It was just like any other warm August day when Aliyah Seenauth found herself walking across Fairfield University’s campus to sit down with Pejay Lucky, the director of student diversity and multicultural affairs. Seenauth was excited to hear more about her 28 students, before starting her position as a teaching assistant for Academic Immersion. 

The Academic Immersion program is promoted through Lucky’s office and works to both engage and acclimate incoming underrepresented students to Fairfield through two free course offerings in the summer. A sophomore student from a Caribbean household in Queens, New York, Seenauth held high anticipation for helping these incoming first-year students. Her elation, however, did not last long. 

Sitting across from Lucky, Seenauth’s heart began to sink as the unnerving words left his lips; only 13 Black or African American students were enrolled in the 2021-2022 first-year class of nearly 1,300 students- less than 1%.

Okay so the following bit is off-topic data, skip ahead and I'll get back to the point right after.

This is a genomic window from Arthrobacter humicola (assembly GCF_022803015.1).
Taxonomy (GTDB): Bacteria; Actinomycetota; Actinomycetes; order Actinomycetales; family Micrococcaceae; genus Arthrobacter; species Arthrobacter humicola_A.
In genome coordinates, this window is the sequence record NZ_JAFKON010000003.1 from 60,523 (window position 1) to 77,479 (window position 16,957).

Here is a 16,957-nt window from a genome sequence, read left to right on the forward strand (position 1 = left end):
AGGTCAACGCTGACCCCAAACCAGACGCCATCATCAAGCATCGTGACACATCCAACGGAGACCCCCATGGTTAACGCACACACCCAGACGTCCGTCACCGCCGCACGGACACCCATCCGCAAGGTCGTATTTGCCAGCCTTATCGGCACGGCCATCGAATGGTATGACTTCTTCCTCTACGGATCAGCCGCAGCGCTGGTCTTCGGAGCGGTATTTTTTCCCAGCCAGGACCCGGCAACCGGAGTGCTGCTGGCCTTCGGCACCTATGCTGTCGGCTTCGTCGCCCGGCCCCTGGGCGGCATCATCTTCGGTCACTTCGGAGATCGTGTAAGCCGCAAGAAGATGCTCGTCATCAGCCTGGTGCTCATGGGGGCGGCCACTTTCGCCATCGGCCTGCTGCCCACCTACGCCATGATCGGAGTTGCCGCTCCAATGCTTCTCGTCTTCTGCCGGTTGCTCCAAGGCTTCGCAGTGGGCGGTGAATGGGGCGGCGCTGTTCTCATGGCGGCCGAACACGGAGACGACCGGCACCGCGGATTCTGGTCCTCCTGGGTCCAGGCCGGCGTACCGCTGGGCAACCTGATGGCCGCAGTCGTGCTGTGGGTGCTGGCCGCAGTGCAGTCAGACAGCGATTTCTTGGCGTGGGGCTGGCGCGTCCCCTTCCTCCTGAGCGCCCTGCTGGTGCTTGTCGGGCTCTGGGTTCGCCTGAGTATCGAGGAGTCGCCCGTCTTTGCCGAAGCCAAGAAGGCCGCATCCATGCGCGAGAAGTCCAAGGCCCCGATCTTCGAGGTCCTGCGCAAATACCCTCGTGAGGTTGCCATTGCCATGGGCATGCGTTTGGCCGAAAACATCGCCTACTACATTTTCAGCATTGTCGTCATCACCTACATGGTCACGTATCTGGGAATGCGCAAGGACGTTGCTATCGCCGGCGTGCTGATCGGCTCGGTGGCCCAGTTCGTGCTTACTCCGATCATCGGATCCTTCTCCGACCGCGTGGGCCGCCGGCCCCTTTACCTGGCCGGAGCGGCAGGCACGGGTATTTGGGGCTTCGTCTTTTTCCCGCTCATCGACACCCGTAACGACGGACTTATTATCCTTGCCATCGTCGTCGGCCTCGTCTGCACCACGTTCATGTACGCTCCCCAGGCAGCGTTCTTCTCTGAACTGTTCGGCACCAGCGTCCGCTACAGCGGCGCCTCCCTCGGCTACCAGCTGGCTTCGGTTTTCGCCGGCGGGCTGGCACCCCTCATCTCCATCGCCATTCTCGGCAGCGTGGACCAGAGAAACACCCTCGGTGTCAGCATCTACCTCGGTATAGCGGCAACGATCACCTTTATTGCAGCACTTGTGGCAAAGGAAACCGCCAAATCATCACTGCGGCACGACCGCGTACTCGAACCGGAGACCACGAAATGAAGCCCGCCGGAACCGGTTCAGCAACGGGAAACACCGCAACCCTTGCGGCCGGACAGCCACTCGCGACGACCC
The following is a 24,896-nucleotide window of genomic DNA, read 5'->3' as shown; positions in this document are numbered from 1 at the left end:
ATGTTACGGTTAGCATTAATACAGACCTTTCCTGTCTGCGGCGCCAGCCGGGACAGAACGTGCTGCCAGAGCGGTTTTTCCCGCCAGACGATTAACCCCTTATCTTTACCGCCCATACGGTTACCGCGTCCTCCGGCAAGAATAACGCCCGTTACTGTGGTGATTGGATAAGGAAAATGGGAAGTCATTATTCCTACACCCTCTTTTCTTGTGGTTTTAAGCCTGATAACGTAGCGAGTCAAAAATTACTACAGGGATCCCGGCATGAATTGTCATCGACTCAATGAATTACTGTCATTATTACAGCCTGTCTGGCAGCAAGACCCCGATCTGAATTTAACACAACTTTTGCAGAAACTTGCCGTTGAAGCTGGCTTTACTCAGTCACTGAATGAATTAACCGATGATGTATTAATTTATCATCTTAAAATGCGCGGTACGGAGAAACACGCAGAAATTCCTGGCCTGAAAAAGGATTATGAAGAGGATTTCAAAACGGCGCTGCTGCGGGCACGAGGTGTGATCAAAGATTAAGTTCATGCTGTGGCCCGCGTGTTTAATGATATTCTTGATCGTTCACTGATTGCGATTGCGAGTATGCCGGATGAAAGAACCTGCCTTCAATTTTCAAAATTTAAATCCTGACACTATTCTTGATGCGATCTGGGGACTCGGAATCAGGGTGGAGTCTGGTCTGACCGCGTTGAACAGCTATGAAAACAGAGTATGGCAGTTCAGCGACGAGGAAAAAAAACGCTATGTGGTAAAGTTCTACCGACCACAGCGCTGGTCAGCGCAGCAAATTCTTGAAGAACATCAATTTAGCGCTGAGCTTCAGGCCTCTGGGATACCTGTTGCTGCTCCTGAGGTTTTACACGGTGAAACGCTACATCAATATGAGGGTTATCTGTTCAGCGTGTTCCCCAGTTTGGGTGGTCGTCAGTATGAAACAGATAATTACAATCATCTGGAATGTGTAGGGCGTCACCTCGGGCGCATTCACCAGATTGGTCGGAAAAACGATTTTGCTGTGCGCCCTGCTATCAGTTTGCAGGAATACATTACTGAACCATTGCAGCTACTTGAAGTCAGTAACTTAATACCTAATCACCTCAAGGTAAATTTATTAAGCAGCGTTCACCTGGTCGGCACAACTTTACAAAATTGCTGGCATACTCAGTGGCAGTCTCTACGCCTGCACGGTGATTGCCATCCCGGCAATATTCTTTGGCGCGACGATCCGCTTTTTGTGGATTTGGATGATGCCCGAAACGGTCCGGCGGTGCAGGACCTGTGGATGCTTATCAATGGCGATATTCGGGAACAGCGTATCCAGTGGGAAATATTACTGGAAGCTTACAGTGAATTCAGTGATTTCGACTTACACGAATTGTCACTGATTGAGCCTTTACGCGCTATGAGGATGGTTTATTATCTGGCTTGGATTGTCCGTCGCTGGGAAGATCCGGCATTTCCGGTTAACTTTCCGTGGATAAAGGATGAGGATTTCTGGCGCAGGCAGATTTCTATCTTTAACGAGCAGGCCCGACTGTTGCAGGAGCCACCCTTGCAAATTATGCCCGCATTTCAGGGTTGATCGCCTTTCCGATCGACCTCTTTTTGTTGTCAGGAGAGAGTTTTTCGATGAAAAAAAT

According to Fairfield University’s Fact Book, there were only 12 Black or African American, non-Hispanic students enrolled in the 2021-2022 first-year class, but Seenauth maintains that there were 13. 

As she walked out of his office, she still found herself struggling to grasp the news. Her mind raced back to the previous June of 2020 when she had read Fairfield University President Mark Nemec’s letter for the first time in response to the death of George Floyd and Black Lives Matter. 

“You would have thought that they would have done better, this year,” Seenauth thought.